• You are free, no, encouraged to leave the road and drive however you want. The map is littered with objects for you to find, ranging from XP-boosts to rare cars.
  • There are fixed races; circuit and street races keep you on the road, while dirt and especially baja races make full use of the map’s landscape.
  • These races can be done solo or against real-world players using any of the over 500 cars.
  • There are also games which can be played through matchmaking, such as capture-the-flag and even a battle royale-like “Eliminator”-mode.
  • You can get creative with making liveries and setups which you can share and earn you a little financial boost when used by other players.

The racing, against AI at least, is decent. I haven’t found a good balance in AI strength yet: they are either too slow or too fast. But, as most races are between 2-4 minutes depending on your car’s speed, this doesn’t matter. Because the driving is so fun.

While driving, I don’t focus on being fast. I focus on getting and keeping that damn skill-score meter up. On making awesome drifts and when I do, feeling like I made them happen (looking at you, Need for Speed Heat).

Not everything is perfect

On the other hand, the short races pose a problem, especially when driving online. If you make one mistake, you’re out. While driving solo, you can use a rewind button to correct your mistake. Online, however, you’ll lose precious time. Because the races are so short, you have virtually no chance of correcting your mistake. Combine that with loading times when driving online which are often as long as the races themselves (especially when someone in the lobby has the game installed on an HDD), this really puts a damper on the fun.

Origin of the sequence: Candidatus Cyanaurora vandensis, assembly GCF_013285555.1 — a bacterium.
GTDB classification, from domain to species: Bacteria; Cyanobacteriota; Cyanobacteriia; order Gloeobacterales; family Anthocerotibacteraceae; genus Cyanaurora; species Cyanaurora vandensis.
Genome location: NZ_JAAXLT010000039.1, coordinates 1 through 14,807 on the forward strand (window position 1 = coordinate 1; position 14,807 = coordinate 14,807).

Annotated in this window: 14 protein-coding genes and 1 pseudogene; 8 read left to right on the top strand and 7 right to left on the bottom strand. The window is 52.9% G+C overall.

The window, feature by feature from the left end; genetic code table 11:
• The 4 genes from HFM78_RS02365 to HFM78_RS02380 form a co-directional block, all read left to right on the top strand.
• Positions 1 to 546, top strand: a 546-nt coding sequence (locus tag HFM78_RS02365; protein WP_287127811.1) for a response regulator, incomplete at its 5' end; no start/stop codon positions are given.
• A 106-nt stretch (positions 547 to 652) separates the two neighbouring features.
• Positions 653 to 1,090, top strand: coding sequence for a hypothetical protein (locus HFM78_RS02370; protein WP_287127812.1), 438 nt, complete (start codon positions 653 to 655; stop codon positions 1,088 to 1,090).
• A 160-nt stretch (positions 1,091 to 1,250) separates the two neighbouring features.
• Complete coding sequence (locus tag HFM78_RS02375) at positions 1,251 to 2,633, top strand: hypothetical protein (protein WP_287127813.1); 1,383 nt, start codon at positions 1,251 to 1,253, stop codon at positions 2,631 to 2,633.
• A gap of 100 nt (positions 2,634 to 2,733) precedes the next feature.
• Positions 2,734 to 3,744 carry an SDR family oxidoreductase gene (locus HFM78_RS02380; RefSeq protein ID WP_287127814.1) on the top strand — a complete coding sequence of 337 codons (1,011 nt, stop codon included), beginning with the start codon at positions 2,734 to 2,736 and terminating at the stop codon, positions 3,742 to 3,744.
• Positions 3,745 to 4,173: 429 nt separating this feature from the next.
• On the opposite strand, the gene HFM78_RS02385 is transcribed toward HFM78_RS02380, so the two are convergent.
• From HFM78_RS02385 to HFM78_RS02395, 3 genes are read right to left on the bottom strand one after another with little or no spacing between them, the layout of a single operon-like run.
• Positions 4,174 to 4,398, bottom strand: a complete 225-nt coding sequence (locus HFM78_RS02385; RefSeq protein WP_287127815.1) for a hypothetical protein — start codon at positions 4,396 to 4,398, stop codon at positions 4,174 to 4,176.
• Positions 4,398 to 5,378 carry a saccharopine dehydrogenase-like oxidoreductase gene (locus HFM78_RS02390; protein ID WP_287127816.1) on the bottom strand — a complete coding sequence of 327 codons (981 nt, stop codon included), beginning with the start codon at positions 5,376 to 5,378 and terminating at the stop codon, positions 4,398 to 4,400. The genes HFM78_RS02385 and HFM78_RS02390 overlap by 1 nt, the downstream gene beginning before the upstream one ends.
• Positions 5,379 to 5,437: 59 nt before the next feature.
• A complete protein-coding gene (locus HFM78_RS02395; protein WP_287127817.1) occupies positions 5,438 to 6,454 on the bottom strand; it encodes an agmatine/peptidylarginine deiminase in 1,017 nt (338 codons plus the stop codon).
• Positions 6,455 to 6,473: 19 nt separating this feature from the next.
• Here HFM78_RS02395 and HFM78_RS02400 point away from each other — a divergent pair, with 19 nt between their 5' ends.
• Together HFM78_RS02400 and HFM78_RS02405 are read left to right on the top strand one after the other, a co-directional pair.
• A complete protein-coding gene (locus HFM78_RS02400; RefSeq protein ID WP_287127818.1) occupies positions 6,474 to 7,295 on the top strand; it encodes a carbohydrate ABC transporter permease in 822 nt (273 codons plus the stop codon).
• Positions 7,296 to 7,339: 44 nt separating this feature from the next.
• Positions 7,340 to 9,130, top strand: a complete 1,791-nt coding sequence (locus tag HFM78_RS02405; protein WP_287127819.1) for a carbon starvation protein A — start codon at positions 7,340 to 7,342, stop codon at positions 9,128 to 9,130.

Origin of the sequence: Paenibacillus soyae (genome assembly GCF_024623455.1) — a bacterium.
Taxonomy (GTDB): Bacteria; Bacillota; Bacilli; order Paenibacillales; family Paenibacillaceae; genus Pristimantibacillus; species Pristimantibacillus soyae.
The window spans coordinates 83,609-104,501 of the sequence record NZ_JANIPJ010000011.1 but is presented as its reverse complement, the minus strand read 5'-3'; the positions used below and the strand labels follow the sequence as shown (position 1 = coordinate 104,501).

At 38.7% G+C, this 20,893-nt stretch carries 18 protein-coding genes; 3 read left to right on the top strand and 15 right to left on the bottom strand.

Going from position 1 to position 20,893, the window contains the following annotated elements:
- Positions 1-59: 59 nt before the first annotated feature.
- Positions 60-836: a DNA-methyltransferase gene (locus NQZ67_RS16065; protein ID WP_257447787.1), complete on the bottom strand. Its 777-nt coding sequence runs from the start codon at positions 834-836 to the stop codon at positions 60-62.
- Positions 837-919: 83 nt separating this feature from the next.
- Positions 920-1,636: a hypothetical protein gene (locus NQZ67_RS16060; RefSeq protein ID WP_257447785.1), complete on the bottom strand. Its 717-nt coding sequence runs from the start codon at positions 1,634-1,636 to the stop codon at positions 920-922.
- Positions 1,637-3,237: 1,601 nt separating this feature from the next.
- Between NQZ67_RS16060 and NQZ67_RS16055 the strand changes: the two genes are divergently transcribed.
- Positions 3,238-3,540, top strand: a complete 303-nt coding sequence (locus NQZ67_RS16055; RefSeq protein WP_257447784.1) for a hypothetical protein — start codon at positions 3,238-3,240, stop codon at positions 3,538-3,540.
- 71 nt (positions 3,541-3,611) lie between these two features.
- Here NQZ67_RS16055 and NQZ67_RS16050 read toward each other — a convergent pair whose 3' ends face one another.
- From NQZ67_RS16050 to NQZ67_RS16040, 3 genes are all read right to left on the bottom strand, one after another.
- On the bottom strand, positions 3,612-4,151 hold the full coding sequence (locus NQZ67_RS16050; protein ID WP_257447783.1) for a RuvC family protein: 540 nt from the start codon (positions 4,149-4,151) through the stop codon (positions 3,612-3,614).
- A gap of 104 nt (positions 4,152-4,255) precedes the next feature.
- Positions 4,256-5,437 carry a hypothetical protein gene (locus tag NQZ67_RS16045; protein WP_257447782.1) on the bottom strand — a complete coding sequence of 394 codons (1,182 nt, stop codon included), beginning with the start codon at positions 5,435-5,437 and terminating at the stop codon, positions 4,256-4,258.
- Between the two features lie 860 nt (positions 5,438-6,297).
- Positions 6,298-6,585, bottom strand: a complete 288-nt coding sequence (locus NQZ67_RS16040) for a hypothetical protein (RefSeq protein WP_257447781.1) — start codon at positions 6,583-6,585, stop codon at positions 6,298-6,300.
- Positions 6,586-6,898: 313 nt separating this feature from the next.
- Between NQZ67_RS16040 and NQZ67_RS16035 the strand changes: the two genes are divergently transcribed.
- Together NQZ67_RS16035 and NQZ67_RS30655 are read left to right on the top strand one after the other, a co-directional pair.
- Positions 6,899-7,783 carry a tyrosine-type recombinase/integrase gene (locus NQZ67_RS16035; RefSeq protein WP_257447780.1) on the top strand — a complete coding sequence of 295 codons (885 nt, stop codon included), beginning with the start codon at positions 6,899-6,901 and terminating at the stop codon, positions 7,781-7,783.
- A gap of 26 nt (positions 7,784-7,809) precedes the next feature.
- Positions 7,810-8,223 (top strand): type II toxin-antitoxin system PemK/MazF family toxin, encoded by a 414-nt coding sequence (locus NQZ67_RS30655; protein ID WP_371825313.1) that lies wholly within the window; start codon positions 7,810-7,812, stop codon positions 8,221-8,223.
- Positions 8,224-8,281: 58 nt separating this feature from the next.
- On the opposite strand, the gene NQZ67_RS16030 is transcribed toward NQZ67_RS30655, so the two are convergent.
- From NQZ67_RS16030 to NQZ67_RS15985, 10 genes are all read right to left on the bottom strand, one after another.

Some of the other online components are, at the time of writing, also still a bit wonky. Horizon Arcade events are not attracting the attention of enough fellow racers to actually complete the events. Load times for online races are sometimes longer than the races themselves. Connection drops are regular occurrences. I’ve had the game crash on me just once, but this was immediately after installing the hotfix which was supposed to fix them.

However, most of these things are to be expected and it’s normally the reason why I wouldn’t pay full price for new games. On the other hand, the game runs smoothly (~120 FPS) on ultra settings, even though my CPU (Ryzen 5 1600) is supposed to start showing its age after 4 years. But, truth be told, the game is far from perfect.

(Un)rewarding creativity

Forza has always had a great in-game livery editor, and Forza Horizon is no different in that regard. You can upload your designs, and when buying a car you get the option to use one of the uploaded liveries. If your design gets downloaded by another player, you get a small financial kickback.

This system is essentially great, but discoverability is a problem. Custom liveries are sorted by popularity. Many designs have been ported through from earlier installments of Forza (Horizon or Motorsport). Furthermore, Forza Horizon offers an option to follow certain players. This will cause their designs to be on the top of the list when selecting a custom livery, making liveries created by popular creators more likely to become instantly one of the popular options.

As someone just starting out with creating liveries, I’ve had no luck with people downloading my creations. To (hope to) counter this, I made an appropriately themed Forza Horizon 5 Hub, where I will post all my creations with a share code you can use to download them. Click here to see it in action!

I feel as though I will likely keep creating new liveries and vinyl groups for the foreseeable future. However, (and this is not a threat, more of a problem with the game itself) if none see my creations it might cause me to stop doing so. Making stuff is fun, but in the end, if you only make that stuff for yourself to see, why bother?

Closing remarks

Forza Horizon 5 is fun, and you should try it. It’s only 1$ a month for 3 months with Game Pass, if you aren’t subscribed to that service yet. If you want to hit me up, feel free to connect with me on my Xbox account. If you like the liveries in the pictures in this post, be sure to check out the Forza Horizon 5 Hub on this website.